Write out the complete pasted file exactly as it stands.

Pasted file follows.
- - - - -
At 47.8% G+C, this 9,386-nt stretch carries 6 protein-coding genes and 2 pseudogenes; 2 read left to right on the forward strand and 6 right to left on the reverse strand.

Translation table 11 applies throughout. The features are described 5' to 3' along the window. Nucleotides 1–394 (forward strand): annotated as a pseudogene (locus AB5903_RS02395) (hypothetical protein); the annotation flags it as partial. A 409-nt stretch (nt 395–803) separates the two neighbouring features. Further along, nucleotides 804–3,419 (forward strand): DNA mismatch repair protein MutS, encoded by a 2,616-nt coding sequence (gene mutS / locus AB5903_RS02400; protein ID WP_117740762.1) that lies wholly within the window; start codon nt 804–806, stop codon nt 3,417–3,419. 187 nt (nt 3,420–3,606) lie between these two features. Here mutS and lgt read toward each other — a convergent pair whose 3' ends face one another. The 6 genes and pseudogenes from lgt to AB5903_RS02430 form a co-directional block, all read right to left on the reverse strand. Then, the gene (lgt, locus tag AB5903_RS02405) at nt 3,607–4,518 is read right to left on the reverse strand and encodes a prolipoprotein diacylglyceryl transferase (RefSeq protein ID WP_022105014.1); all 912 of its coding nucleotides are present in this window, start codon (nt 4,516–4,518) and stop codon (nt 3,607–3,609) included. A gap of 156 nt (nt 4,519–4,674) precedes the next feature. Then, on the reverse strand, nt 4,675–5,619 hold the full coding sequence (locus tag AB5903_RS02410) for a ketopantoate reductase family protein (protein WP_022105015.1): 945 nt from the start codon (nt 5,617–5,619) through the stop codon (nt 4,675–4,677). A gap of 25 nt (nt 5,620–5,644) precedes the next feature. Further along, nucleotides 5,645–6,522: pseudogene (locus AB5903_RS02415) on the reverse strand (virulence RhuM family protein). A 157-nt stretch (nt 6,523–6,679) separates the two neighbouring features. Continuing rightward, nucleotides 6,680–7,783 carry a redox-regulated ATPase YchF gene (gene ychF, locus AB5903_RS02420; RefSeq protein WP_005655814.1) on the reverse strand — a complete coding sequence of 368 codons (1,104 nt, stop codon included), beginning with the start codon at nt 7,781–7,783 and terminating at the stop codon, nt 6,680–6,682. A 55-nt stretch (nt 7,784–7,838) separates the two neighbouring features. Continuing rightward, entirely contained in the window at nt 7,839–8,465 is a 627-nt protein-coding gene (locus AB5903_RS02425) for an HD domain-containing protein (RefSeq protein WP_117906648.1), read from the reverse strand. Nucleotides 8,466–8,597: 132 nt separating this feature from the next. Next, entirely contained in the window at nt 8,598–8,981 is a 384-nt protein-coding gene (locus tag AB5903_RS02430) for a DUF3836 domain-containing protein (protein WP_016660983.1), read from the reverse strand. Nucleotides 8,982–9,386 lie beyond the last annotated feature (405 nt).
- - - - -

At 47.8% G+C, this 9,386-nt stretch carries 6 protein-coding genes and 2 pseudogenes; 2 read left to right on the forward strand and 6 right to left on the reverse strand.

Translation table 11 applies throughout. The features are described 5' to 3' along the window. Nucleotides 1–394 (forward strand): annotated as a pseudogene (locus AB5903_RS02395) (hypothetical protein); the annotation flags it as partial. A 409-nt stretch (nt 395–803) separates the two neighbouring features. Further along, nucleotides 804–3,419 (forward strand): DNA mismatch repair protein MutS, encoded by a 2,616-nt coding sequence (gene mutS / locus AB5903_RS02400; protein ID WP_117740762.1) that lies wholly within the window; start codon nt 804–806, stop codon nt 3,417–3,419. 187 nt (nt 3,420–3,606) lie between these two features. Here mutS and lgt read toward each other — a convergent pair whose 3' ends face one another. The 6 genes and pseudogenes from lgt to AB5903_RS02430 form a co-directional block, all read right to left on the reverse strand. Then, the gene (lgt, locus tag AB5903_RS02405) at nt 3,607–4,518 is read right to left on the reverse strand and encodes a prolipoprotein diacylglyceryl transferase (RefSeq protein ID WP_022105014.1); all 912 of its coding nucleotides are present in this window, start codon (nt 4,516–4,518) and stop codon (nt 3,607–3,609) included. A gap of 156 nt (nt 4,519–4,674) precedes the next feature. Then, on the reverse strand, nt 4,675–5,619 hold the full coding sequence (locus tag AB5903_RS02410) for a ketopantoate reductase family protein (protein WP_022105015.1): 945 nt from the start codon (nt 5,617–5,619) through the stop codon (nt 4,675–4,677). A gap of 25 nt (nt 5,620–5,644) precedes the next feature. Further along, nucleotides 5,645–6,522: pseudogene (locus AB5903_RS02415) on the reverse strand (virulence RhuM family protein). A 157-nt stretch (nt 6,523–6,679) separates the two neighbouring features. Continuing rightward, nucleotides 6,680–7,783 carry a redox-regulated ATPase YchF gene (gene ychF, locus AB5903_RS02420; RefSeq protein WP_005655814.1) on the reverse strand — a complete coding sequence of 368 codons (1,104 nt, stop codon included), beginning with the start codon at nt 7,781–7,783 and terminating at the stop codon, nt 6,680–6,682. A 55-nt stretch (nt 7,784–7,838) separates the two neighbouring features. Continuing rightward, entirely contained in the window at nt 7,839–8,465 is a 627-nt protein-coding gene (locus AB5903_RS02425) for an HD domain-containing protein (RefSeq protein WP_117906648.1), read from the reverse strand. Nucleotides 8,466–8,597: 132 nt separating this feature from the next. Next, entirely contained in the window at nt 8,598–8,981 is a 384-nt protein-coding gene (locus tag AB5903_RS02430) for a DUF3836 domain-containing protein (protein WP_016660983.1), read from the reverse strand. Nucleotides 8,982–9,386 lie beyond the last annotated feature (405 nt).